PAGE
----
Women leaders have gained increasing attention during the COVID-19 pandemic for their positive influence on health and unique abilities to manage a global crisis. In May, 2020 the New York Times published an article, ‘Why are Women-Led Nations Doing Better with Covid-19?’ highlighting lessons we can learn from women’s leadership styles such as inclusion of diverse perspectives when making complex decisions [1]. In 2019, McKinsey published a report highlighting that women, more frequently than men, exhibit leadership traits highly applicable to future global challenges such as inspiration and participative decision making [2]. As with their male counterparts, women’s leadership cannot be distilled down to a singular strategy or style. Moreover, the leadership traits for which they may be best recognized, e.g., inspiration and participatory decision-making, likely reflect adaptive strategies born of necessity as women successfully navigate organizational and social cultures with embedded gender hierarchies that historically marginalize women’s leadership and relative power in decision-making, social, economic and political.

Women continue to face significant barriers to reaching and maintaining leadership positions [3]. It has been widely cited that women comprise as much as 75% of the health workforce in many countries but are underrepresented in leadership positions [4]. Yet, when given the opportunity (as we have seen during the COVID-19 pandemic), women leaders can yield remarkable impacts. Studies in India and Afghanistan show that districts with women-elected officials have documented better health and education outcomes [5]. A recent study assessed the impact of leaders on environmental performance in the financial industry (banks, specifically) and found that gender diversity in leadership is an important driver of environmental sustainability [6]. Findings from a meta-analysis of 87 independent samples taken from over 20 countries, including low-and middle-income countries (LMICs), show that female board representation increases a firm’s engagement in corporate social responsibility and leads to more favorable social reputations [7]. The value of women’s leadership globally cannot be overstated.

There are many leadership theories, models, and frameworks that have been applied specifically to women’s leadership recognizing that women tend to exhibit different leadership traits than men [8]. In 2011, Ely et al. argued that, like the styles and traits that women exhibit in leadership, development activities are also unique and efforts to develop women leaders must be tailored to them [9]. For example, mentorship is a key component of many leadership development programs but historically women were paired with male mentors (since men hold most leadership positions). Networks are also vital instruments in leader development but not all networks are created and used for the same purposes. Specifically, men’s professional networks tend to be used for practical reasons related to job and career while women’s networks tend to be leveraged for relationship building and support [10]. The role model effect, the actual visibility of role models in the work environment, may be vital to produce empowerment effects for future generations of women leaders. Beyond being inspirational, women role models show other women how to be and act in challenging work situations. Specific to leadership, women actively mimic their role model’s powerful nonverbal behaviors (e.g., body postures), which can lead to confidence when taking leadership actions that then leads to enhanced performance in their own work environment [11]. We developed a virtual event series, informed by the role model effect, to promote the experiences of women leaders in global health in different disciplines and career paths and develop concrete recommendations for young women and their institutions to improve approaches and opportunities to leadership. Our approach sought to tailor common leadership development strategies for young women by creating spaces that could be used for reflection, relationship development, and career advancement.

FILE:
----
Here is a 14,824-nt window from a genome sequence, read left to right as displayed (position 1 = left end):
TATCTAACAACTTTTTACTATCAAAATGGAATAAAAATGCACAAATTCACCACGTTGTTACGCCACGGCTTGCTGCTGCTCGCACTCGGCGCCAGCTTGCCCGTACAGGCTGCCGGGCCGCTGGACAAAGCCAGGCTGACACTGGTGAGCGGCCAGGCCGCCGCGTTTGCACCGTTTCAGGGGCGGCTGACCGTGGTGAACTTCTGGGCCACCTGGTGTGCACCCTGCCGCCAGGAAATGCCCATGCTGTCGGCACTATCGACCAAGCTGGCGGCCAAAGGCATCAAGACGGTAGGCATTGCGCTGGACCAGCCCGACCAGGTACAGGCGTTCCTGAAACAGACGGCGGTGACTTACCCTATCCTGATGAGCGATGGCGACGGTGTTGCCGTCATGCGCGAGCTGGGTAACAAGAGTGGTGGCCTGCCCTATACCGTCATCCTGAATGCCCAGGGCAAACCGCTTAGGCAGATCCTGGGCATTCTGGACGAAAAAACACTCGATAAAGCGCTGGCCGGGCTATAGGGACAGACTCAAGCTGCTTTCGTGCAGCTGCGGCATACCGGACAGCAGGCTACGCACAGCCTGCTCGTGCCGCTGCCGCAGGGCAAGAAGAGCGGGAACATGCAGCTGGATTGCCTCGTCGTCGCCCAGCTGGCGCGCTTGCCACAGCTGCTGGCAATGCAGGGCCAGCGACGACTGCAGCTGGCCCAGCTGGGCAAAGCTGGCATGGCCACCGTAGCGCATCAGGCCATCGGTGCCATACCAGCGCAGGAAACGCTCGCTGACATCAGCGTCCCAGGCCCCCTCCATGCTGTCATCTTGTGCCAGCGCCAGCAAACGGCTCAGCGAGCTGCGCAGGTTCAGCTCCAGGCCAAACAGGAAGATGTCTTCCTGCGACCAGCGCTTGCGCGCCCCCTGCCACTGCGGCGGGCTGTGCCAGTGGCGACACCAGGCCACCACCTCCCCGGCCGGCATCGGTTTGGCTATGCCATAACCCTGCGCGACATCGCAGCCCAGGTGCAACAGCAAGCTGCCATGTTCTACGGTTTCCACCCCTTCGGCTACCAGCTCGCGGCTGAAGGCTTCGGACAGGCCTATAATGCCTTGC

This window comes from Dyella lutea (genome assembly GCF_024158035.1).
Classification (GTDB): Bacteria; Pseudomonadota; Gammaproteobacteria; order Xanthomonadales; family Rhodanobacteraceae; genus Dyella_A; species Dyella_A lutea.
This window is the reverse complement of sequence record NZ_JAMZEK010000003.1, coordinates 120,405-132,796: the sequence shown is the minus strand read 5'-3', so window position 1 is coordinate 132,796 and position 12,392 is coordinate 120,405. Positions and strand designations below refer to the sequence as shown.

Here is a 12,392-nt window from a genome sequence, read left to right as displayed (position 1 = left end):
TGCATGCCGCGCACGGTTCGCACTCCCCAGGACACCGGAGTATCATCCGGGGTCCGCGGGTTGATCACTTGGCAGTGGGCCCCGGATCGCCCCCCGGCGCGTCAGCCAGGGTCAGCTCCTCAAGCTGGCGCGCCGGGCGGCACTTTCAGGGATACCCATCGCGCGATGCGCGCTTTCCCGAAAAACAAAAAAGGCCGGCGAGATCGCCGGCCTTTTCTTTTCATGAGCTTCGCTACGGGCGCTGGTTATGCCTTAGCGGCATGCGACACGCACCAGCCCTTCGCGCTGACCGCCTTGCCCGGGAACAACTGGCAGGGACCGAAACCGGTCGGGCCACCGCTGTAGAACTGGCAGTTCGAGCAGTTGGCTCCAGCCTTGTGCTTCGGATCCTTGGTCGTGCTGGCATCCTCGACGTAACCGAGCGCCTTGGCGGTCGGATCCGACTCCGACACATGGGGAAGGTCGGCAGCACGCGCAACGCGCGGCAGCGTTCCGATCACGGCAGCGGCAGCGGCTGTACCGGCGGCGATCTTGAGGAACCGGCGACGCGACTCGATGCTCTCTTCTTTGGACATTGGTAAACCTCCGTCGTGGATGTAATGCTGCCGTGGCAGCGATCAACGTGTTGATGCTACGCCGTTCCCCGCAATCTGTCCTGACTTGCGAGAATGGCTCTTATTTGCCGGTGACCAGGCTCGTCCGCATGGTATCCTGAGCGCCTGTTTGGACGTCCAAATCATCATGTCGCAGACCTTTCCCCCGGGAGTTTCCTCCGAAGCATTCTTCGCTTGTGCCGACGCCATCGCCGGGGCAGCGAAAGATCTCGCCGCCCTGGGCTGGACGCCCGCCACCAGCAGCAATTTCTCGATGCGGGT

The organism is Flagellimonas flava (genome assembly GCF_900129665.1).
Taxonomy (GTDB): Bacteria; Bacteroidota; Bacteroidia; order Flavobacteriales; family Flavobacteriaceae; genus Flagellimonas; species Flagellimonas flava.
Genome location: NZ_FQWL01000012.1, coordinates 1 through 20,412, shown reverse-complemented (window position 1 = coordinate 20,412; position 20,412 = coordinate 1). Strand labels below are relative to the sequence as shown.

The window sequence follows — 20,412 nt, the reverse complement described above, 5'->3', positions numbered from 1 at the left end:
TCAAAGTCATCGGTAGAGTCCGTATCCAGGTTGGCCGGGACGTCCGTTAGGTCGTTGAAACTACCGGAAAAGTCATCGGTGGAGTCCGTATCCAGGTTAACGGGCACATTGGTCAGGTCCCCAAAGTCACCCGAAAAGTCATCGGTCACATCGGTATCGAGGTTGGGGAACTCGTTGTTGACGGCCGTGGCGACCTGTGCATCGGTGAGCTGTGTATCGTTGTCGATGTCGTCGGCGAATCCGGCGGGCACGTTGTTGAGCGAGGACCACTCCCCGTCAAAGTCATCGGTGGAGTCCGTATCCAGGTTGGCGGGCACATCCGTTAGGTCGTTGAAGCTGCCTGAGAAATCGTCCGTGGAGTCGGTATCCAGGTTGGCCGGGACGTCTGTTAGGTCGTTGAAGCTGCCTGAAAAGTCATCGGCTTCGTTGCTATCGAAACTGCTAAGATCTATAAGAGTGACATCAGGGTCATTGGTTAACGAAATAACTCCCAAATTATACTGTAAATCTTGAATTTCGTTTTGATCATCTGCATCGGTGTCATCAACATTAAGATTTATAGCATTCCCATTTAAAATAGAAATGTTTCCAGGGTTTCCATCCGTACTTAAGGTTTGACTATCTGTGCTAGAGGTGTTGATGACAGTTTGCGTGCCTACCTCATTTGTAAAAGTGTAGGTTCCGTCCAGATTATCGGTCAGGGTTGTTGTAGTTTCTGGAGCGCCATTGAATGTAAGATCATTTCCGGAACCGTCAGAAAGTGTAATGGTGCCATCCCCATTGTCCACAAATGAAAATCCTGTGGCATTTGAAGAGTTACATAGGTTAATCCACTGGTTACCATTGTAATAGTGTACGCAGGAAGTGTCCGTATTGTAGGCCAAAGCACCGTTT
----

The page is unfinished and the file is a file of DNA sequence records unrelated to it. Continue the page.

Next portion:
This paper describes the development of this series, its evolution during the COVID-19 pandemic, an emergent near-peer network, and key recommendations for institutions and individuals to support women leaders in global health moving forward. The secondary analysis of programmatic data was approved by the Johns Hopkins Bloomberg School of Public Health Institutional Review Board.

A virtual series on women’s leadership

In January 2020, the Johns Hopkins University (JHU) Provost’s Office launched a PhD Professional Development Innovation Initiative, which seeks to ensure that JHU doctoral students, while immersed in their training, have exposure to and the opportunity to explore a wide range of career options [12]. Through this initiative, JHU faculty were invited to submit proposals to develop events that would facilitate this outcome.

Our approach was designed to expose doctoral students at JHU and among other partner institutions to global leaders in non-academic careers, with a lens that centered on their varied approaches to leadership. We conceptualized the events using a collaborative process that purposefully incorporated the voices of women in different disciplines within global health (i.e., medicine, nursing, epidemiology, etc.) and at different stages of their careers.

The initial proposal was developed prior to the COVID-19 pandemic and included a series of 6 in-person keynote speakers who would provide a 30-minute talk followed by a moderated question and answer session and subsequent working group event. During the working group, participants were asked to consider the lessons shared by the speaker, reflect on their own experiences, and develop recommendations and solutions for individuals, institutions, and academic programs. This would create a solutions-oriented environment and allow participants additional time to get to know each other and grow their network. The keynote would be live streamed online to allow for greater participation from non-JHU students and students on other campuses.